5 ways entrepreneurs can survive and thrive in a VUCA world
Tuesday, July 28, 2020
“Volatility, uncertainty, complexity and ambiguity.” When the U.S. Army War College first introduced these four words in 1987, it drew on the leadership ideas of Warren Bennis and Burt Nanus to describe the effects of the end of the Cold War on the world.
Since then, both world leaders and business strategists have applied these terms (which often go by the acronym ”VUCA”) to reflect the relative chaos and instability caused by other world events, including the 9/11 terrorist attacks, the Great Recession of 2008-09, and now, the coronavirus pandemic.
As world crises evolve, change is inevitable, and yet we hear references to the “new normal” as each situation settles down, and people adjust and get back to their lives. For example, after 9/11, our new normal included new security procedures at airports around the world. After the Great Recession, it included lasting effects for each generation, such as a fear by baby boomers that they wouldn’t be able to retire on time; fear by Gen Xers that they would be unable to purchase a home; fear by millennials that they couldn’t cover emergency expenses, and fear by Gen Zers that they might not ever be able to make ends meet.
Since the coronavirus outbreak, some have speculated about what our new normal will look like this time. Are large, in-person events gone forever? Will wearing masks become second nature, like wearing clothes or shoes? Will we ever get to travel again? Which businesses will survive?
If you are an entrepreneur, you tend to deal with volatility, uncertainty, complexity and ambiguity on a daily basis. There’s no “new” normal here, because challenges are inherent in starting and running a successful business. And while psychologists advise tapping into emotional intelligence to tame personal stress, I’m offering five practical ways to inoculate your business against future VUCA events:
1. Conduct a “state of the business” audit.
If nothing else, COVID-19 has provided an opportunity to test the completeness and reliability of your policies and procedures. Now is a perfect time — while the latest VUCA event is still in progress — to gather feedback from your team about what’s working and what isn’t.
2. Update (or create) your business continuity plan.
If you created a plan early on in your business and checked it off your to-do list, it may have been buried on your server or gathering dust on a shelf as the pandemic spread. With the successes and failures of your company’s response still fresh in your mind, create an action plan that includes:
- Updating emergency contacts for all employees.
- Appointing a Pandemic Point Person to keep up with COVID developments and disseminate employee communication as you reopen or react to a second wave.
- Updating (or creating) your succession plan.
- Cross training employees.
- Developing “outage” scenarios (critical software failures, supply chain failures, etc.) and plans for workarounds.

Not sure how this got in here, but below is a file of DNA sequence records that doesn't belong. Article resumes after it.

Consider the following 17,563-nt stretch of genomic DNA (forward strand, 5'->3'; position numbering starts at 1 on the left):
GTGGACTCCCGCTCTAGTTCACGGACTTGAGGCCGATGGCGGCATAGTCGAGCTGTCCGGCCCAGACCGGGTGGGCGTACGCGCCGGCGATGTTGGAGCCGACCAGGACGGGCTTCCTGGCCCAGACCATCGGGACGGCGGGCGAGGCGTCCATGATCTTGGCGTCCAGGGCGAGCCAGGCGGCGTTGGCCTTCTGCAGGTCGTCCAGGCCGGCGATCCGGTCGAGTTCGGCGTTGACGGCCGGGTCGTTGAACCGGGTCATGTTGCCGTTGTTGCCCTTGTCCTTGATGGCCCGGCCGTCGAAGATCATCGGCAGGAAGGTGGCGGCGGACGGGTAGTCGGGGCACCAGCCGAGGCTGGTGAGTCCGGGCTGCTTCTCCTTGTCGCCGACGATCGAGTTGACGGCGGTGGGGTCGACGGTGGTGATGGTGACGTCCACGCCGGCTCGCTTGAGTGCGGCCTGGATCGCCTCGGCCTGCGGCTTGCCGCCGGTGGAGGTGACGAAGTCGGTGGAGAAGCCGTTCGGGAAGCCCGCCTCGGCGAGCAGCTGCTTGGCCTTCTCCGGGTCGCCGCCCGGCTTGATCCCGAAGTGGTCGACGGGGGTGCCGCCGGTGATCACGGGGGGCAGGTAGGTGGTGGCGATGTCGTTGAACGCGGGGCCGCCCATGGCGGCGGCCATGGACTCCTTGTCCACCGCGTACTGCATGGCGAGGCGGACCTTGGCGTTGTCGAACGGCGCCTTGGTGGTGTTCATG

3. Work with your financial adviser to assess cash-flow problems and create contingencies.
An interpretive adviser, one who can both provide you with critical information and help guide you to the best decision to address your needs. And don’t just focus on the business: Your adviser should consider your personal financial situation as part of the overall picture.
4. Update (or create) your crisis communication plan.
How well have you communicated with customers, suppliers, regulators or other key stakeholders about how your company is operating (or not) during the pandemic? What would you do differently in another crisis?
One way to create an actionable crisis communication plan is to anticipate a variety of scenarios that could trigger the plan (think natural disaster, criminal behavior, or the death of key employee). If you’ve never created such a plan, HubSpot offers free templates and other advice to get you or a team member started.
5. Review and update your supplier agreements.
As the coronavirus outbreak spread, the nation watched as both federal and state authorities, desperate to shore up supplies of personal protection equipment and other medical supplies, turned to untested sources. How well did your suppliers meet your needs? Do you have reliable backups in place in the event of another, or a different emergency?
At some level, volatility, uncertainty, complexity and ambiguity will always affect entrepreneurs, but anticipating difficulty and knowing what to do when it strikes can mean the difference between success and failure.
As an antidote to a VUCA world, entrepreneurial leaders can choose to turn VUCA’s meaning into a leadership strategy, such as the one developed by Bob Johansen of the Institute for the Future: Turn volatility into vision, uncertainty into understanding, complexity into clarity, and ambiguity into agility, and make those your new normal. You’ll be better prepared for any situation the future might hold.
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